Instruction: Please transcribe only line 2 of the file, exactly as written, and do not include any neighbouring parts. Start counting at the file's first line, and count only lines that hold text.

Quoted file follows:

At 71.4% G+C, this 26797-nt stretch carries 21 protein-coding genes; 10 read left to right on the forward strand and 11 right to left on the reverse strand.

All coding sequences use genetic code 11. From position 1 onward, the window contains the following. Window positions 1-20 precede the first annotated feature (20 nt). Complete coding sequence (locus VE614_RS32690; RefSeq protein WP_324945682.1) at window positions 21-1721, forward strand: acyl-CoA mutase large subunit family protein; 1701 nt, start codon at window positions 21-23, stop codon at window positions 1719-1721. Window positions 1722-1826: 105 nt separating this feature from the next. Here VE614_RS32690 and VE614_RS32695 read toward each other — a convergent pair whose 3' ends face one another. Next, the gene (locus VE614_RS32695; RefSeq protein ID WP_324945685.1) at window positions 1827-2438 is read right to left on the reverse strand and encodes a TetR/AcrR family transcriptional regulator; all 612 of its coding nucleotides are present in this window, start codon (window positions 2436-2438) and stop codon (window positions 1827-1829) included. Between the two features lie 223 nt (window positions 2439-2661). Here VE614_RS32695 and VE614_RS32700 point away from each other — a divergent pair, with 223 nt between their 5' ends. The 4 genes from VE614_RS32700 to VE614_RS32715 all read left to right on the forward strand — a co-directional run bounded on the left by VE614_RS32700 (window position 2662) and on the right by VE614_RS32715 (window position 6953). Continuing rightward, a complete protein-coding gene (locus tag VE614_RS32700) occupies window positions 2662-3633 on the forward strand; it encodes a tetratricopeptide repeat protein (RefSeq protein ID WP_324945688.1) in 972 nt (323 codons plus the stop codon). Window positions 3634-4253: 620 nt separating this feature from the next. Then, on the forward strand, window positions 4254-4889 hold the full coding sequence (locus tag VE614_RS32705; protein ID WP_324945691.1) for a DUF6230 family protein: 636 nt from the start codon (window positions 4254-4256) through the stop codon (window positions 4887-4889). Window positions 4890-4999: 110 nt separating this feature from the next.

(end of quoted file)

All coding sequences use genetic code 11. From position 1 onward, the window contains the following. Window positions 1-20 precede the first annotated feature (20 nt). Complete coding sequence (locus VE614_RS32690; RefSeq protein WP_324945682.1) at window positions 21-1721, forward strand: acyl-CoA mutase large subunit family protein; 1701 nt, start codon at window positions 21-23, stop codon at window positions 1719-1721. Window positions 1722-1826: 105 nt separating this feature from the next. Here VE614_RS32690 and VE614_RS32695 read toward each other — a convergent pair whose 3' ends face one another. Next, the gene (locus VE614_RS32695; RefSeq protein ID WP_324945685.1) at window positions 1827-2438 is read right to left on the reverse strand and encodes a TetR/AcrR family transcriptional regulator; all 612 of its coding nucleotides are present in this window, start codon (window positions 2436-2438) and stop codon (window positions 1827-1829) included. Between the two features lie 223 nt (window positions 2439-2661). Here VE614_RS32695 and VE614_RS32700 point away from each other — a divergent pair, with 223 nt between their 5' ends. The 4 genes from VE614_RS32700 to VE614_RS32715 all read left to right on the forward strand — a co-directional run bounded on the left by VE614_RS32700 (window position 2662) and on the right by VE614_RS32715 (window position 6953). Continuing rightward, a complete protein-coding gene (locus tag VE614_RS32700) occupies window positions 2662-3633 on the forward strand; it encodes a tetratricopeptide repeat protein (RefSeq protein ID WP_324945688.1) in 972 nt (323 codons plus the stop codon). Window positions 3634-4253: 620 nt separating this feature from the next. Then, on the forward strand, window positions 4254-4889 hold the full coding sequence (locus tag VE614_RS32705; protein ID WP_324945691.1) for a DUF6230 family protein: 636 nt from the start codon (window positions 4254-4256) through the stop codon (window positions 4887-4889). Window positions 4890-4999: 110 nt separating this feature from the next.